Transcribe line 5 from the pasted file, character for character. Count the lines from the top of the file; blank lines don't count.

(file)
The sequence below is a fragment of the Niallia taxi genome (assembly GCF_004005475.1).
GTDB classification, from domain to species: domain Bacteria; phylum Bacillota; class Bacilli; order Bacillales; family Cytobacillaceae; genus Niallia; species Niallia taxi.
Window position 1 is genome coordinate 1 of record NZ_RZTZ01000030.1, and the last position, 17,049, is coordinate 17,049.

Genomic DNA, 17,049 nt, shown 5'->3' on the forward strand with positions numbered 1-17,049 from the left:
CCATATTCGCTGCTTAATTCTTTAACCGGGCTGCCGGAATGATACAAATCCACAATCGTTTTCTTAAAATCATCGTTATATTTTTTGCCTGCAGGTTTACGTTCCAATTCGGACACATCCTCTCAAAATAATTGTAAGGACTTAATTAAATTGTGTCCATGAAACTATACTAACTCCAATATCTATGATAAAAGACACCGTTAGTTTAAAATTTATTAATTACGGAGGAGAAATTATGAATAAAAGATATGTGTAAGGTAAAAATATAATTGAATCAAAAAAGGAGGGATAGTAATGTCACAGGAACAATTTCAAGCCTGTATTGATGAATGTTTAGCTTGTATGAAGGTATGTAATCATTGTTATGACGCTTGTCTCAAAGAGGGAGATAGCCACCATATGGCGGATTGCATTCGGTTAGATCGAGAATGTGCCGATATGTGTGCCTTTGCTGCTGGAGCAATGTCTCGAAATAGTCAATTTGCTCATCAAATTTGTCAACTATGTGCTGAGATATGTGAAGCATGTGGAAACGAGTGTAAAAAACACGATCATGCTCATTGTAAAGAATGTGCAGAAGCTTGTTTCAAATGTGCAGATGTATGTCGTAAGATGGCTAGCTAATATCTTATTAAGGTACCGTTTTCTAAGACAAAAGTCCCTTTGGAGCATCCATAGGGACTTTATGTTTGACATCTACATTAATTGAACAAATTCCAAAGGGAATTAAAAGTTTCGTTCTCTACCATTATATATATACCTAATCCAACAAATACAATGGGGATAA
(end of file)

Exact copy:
CCATATTCGCTGCTTAATTCTTTAACCGGGCTGCCGGAATGATACAAATCCACAATCGTTTTCTTAAAATCATCGTTATATTTTTTGCCTGCAGGTTTACGTTCCAATTCGGACACATCCTCTCAAAATAATTGTAAGGACTTAATTAAATTGTGTCCATGAAACTATACTAACTCCAATATCTATGATAAAAGACACCGTTAGTTTAAAATTTATTAATTACGGAGGAGAAATTATGAATAAAAGATATGTGTAAGGTAAAAATATAATTGAATCAAAAAAGGAGGGATAGTAATGTCACAGGAACAATTTCAAGCCTGTATTGATGAATGTTTAGCTTGTATGAAGGTATGTAATCATTGTTATGACGCTTGTCTCAAAGAGGGAGATAGCCACCATATGGCGGATTGCATTCGGTTAGATCGAGAATGTGCCGATATGTGTGCCTTTGCTGCTGGAGCAATGTCTCGAAATAGTCAATTTGCTCATCAAATTTGTCAACTATGTGCTGAGATATGTGAAGCATGTGGAAACGAGTGTAAAAAACACGATCATGCTCATTGTAAAGAATGTGCAGAAGCTTGTTTCAAATGTGCAGATGTATGTCGTAAGATGGCTAGCTAATATCTTATTAAGGTACCGTTTTCTAAGACAAAAGTCCCTTTGGAGCATCCATAGGGACTTTATGTTTGACATCTACATTAATTGAACAAATTCCAAAGGGAATTAAAAGTTTCGTTCTCTACCATTATATATATACCTAATCCAACAAATACAATGGGGATAA